Speech alone cannot play the part of instruction, rather it serves instruction, and this is the idea of the prophetic mission, that prophets must possess praiseworthy habits and qualities and be untainted with sin and error so that they can effectively attract the people of this world towards the sacred aim.
It is clear that one who has soiled his hands with sin, even though in secret and without anyone being aware, will never have that unwavering strength of mind and spirit to bring about a radical transformation in the area of the human spirit. For example, a person who taints his lips with wine can never dissuade others from drinking it, and raise the voice of truth and mobilise his iron will in combating this act.
The secret of the prophets' success in their mission was the coordination in their words and deeds, and it is this moral strength which enabled them to transform the fundamentals of human thoughts and lead societies towards perfection.
The greater the degree of faith and confidence that people have in a speaker, the more their agreement with him increases, and vice versa. For this reason, the prophets, who divulged the Divine commands and restrained people from sin and immorality, must, according to this assertion, be endowed with the greatest, most admirable qualities, and be free from every kind of sin and indecency, every error and mistake. This is so that people's confidence and faith in them may be greater and they may accept their guidance and what they say, and so that people may strive more assiduously in carrying out the plans and putting into practice the reformative instructions of the prophets, and understand from the depths of their hearts their leadership.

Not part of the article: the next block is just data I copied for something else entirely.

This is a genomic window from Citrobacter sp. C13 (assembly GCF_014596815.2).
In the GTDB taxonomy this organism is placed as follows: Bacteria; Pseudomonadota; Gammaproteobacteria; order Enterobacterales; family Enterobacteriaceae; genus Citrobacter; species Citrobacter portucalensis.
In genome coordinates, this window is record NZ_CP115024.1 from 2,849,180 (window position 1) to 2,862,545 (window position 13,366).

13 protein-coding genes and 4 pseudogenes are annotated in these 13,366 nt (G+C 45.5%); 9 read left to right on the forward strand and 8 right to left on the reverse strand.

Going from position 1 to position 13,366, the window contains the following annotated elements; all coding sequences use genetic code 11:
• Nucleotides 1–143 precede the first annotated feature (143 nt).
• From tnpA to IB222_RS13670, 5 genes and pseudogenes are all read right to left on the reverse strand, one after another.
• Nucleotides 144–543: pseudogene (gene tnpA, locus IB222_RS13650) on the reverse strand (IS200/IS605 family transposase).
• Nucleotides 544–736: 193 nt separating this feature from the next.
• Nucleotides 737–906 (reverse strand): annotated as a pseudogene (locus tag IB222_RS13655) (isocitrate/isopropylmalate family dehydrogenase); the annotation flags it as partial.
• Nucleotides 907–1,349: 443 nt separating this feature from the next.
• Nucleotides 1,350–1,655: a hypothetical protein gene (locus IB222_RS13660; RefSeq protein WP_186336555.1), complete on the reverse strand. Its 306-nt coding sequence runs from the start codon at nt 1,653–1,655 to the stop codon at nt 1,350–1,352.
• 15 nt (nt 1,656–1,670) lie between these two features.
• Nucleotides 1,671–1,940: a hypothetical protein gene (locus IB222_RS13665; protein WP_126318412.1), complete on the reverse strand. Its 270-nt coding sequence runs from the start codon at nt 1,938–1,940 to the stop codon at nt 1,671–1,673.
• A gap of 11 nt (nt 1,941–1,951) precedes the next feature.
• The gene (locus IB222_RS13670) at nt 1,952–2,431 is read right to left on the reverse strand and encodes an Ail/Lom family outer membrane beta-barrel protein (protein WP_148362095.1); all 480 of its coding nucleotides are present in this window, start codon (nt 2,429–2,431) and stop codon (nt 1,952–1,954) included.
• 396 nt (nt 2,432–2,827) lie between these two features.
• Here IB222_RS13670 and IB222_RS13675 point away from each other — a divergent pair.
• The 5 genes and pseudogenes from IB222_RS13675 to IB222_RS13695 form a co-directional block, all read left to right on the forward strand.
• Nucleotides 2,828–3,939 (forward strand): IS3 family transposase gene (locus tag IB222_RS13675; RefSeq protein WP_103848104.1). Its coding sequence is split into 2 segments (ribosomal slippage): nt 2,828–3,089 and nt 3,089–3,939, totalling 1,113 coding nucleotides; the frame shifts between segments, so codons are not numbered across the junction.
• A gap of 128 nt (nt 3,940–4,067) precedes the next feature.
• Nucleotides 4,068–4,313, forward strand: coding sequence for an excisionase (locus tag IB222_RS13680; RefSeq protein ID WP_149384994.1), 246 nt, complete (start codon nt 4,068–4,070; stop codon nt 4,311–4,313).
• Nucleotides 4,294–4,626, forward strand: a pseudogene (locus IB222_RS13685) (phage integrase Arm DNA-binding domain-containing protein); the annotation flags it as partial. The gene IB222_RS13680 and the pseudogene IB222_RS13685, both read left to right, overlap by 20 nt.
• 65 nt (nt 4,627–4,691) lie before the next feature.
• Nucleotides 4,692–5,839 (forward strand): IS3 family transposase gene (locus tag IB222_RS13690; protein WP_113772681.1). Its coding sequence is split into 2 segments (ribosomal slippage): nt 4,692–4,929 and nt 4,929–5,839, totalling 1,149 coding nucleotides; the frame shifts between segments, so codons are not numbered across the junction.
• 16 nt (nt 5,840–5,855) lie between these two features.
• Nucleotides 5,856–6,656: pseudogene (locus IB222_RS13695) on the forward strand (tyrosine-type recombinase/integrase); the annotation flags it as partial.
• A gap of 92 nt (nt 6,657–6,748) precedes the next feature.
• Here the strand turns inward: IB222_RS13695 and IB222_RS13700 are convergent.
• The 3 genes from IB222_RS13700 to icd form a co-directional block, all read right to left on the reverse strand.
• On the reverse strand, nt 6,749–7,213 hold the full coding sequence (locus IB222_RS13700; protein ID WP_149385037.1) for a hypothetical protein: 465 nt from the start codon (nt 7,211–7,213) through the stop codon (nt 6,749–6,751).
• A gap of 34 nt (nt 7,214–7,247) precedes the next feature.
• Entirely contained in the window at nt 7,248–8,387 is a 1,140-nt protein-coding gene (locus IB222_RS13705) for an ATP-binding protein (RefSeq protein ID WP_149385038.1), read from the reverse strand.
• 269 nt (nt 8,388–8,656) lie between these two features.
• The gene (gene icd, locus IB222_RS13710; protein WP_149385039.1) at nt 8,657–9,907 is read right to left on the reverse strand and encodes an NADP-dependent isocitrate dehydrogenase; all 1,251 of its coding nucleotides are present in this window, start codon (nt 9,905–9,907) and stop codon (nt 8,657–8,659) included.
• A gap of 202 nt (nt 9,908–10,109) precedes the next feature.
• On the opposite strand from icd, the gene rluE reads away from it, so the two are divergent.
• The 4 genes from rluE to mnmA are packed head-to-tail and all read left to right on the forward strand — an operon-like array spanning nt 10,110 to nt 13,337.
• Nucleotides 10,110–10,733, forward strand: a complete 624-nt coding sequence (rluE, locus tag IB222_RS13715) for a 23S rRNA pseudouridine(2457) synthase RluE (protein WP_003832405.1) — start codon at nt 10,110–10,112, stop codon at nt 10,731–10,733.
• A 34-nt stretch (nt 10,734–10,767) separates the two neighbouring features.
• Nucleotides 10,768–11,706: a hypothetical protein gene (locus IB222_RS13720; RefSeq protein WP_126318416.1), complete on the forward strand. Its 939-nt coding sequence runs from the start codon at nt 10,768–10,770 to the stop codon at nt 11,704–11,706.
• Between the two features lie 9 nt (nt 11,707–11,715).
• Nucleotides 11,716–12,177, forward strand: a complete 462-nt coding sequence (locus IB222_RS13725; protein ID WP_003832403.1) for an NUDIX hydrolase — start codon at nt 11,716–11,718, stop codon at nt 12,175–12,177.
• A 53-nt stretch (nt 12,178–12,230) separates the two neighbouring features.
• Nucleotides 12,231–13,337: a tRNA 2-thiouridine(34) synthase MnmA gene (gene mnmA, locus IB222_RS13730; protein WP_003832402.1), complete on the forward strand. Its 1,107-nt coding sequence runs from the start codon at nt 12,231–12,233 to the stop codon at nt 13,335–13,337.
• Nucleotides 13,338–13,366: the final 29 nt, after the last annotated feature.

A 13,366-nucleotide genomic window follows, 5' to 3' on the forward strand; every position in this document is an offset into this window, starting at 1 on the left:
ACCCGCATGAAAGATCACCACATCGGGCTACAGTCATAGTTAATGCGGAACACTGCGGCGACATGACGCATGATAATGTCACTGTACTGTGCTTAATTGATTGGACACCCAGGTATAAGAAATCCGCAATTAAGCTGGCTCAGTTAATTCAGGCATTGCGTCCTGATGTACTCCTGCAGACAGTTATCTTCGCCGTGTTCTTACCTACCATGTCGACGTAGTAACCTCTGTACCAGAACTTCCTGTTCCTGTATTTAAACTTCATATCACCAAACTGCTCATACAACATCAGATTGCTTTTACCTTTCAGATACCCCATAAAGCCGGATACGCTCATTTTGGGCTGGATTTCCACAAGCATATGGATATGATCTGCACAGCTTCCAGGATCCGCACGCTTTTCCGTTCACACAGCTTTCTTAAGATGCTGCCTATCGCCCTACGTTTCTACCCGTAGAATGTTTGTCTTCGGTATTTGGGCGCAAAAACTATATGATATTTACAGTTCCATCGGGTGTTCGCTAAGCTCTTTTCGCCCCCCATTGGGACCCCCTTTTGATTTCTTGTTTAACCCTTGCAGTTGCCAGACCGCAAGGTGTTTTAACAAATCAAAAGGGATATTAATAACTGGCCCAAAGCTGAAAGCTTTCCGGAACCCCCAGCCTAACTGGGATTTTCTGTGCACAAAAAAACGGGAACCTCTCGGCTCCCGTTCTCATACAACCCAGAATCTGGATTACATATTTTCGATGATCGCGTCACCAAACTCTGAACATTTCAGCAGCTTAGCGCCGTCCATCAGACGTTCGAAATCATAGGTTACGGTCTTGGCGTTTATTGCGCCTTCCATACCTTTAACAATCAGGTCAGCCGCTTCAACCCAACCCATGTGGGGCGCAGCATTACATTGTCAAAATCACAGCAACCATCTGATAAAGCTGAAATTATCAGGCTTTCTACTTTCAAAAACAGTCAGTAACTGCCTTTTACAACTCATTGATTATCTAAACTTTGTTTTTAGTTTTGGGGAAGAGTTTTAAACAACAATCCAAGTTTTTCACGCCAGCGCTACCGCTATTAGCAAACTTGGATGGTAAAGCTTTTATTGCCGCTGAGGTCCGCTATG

Thus the aim of the prophetic mission, that is to say the leading of the human race to development on all sides, will be accomplished; the aim of the prophetic mission will not be obtained under any other circumstances, and that would be very far from the wisdom of God.
This purity and worthiness of the prophets was so extraordinary that people became devoted to them to such a degree that their followers felt great love towards them and gave up their lives in following and obeying them, without heed for the consequences.
However, the question as to how one man can be completely free from sin and error is a matter to which we shall now turn our attention.
The holy prophets were deeply devoted to God, and why should they not have been? They, who with their senses and profound insight knew God better than anyone, who understood His Greatness, Splendour and Majesty to be above all things, who deem Him alone worthy of love, devotion and obedience, who had nothing except His Pleasure in view, who gave their hearts to none but Him, who did everything with devotion to Him, and who knew Who they were worshipping.